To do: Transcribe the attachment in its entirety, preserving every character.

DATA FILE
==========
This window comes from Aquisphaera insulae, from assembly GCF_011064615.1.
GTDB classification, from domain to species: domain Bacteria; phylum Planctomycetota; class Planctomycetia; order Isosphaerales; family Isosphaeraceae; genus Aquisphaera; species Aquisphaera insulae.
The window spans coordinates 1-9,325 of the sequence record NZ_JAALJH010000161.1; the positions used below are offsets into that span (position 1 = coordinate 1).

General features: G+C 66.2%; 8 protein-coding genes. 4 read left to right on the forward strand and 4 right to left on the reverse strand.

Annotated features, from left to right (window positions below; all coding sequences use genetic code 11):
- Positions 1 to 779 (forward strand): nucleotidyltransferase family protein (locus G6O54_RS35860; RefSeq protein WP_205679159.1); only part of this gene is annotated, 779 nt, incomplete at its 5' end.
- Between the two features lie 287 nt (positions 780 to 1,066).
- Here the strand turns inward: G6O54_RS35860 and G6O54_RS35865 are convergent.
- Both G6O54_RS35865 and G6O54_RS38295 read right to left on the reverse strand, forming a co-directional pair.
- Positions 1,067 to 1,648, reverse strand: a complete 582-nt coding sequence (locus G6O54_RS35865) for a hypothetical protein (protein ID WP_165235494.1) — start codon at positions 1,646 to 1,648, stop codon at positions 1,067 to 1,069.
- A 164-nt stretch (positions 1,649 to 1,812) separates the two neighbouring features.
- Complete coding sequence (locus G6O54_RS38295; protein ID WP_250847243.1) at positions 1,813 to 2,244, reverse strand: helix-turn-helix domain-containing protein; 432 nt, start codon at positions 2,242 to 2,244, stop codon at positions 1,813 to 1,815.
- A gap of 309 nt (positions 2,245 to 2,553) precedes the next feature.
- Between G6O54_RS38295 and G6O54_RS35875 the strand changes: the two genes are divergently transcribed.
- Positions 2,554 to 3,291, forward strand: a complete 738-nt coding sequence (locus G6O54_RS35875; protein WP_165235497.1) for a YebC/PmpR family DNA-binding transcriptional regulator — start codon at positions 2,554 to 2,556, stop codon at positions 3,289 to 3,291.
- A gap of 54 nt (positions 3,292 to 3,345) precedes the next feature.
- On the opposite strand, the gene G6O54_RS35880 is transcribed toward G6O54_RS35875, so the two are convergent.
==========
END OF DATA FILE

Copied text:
This window comes from Aquisphaera insulae, from assembly GCF_011064615.1.
GTDB classification, from domain to species: domain Bacteria; phylum Planctomycetota; class Planctomycetia; order Isosphaerales; family Isosphaeraceae; genus Aquisphaera; species Aquisphaera insulae.
The window spans coordinates 1-9,325 of the sequence record NZ_JAALJH010000161.1; the positions used below are offsets into that span (position 1 = coordinate 1).

General features: G+C 66.2%; 8 protein-coding genes. 4 read left to right on the forward strand and 4 right to left on the reverse strand.

Annotated features, from left to right (window positions below; all coding sequences use genetic code 11):
- Positions 1 to 779 (forward strand): nucleotidyltransferase family protein (locus G6O54_RS35860; RefSeq protein WP_205679159.1); only part of this gene is annotated, 779 nt, incomplete at its 5' end.
- Between the two features lie 287 nt (positions 780 to 1,066).
- Here the strand turns inward: G6O54_RS35860 and G6O54_RS35865 are convergent.
- Both G6O54_RS35865 and G6O54_RS38295 read right to left on the reverse strand, forming a co-directional pair.
- Positions 1,067 to 1,648, reverse strand: a complete 582-nt coding sequence (locus G6O54_RS35865) for a hypothetical protein (protein ID WP_165235494.1) — start codon at positions 1,646 to 1,648, stop codon at positions 1,067 to 1,069.
- A 164-nt stretch (positions 1,649 to 1,812) separates the two neighbouring features.
- Complete coding sequence (locus G6O54_RS38295; protein ID WP_250847243.1) at positions 1,813 to 2,244, reverse strand: helix-turn-helix domain-containing protein; 432 nt, start codon at positions 2,242 to 2,244, stop codon at positions 1,813 to 1,815.
- A gap of 309 nt (positions 2,245 to 2,553) precedes the next feature.
- Between G6O54_RS38295 and G6O54_RS35875 the strand changes: the two genes are divergently transcribed.
- Positions 2,554 to 3,291, forward strand: a complete 738-nt coding sequence (locus G6O54_RS35875; protein WP_165235497.1) for a YebC/PmpR family DNA-binding transcriptional regulator — start codon at positions 2,554 to 2,556, stop codon at positions 3,289 to 3,291.
- A gap of 54 nt (positions 3,292 to 3,345) precedes the next feature.
- On the opposite strand, the gene G6O54_RS35880 is transcribed toward G6O54_RS35875, so the two are convergent.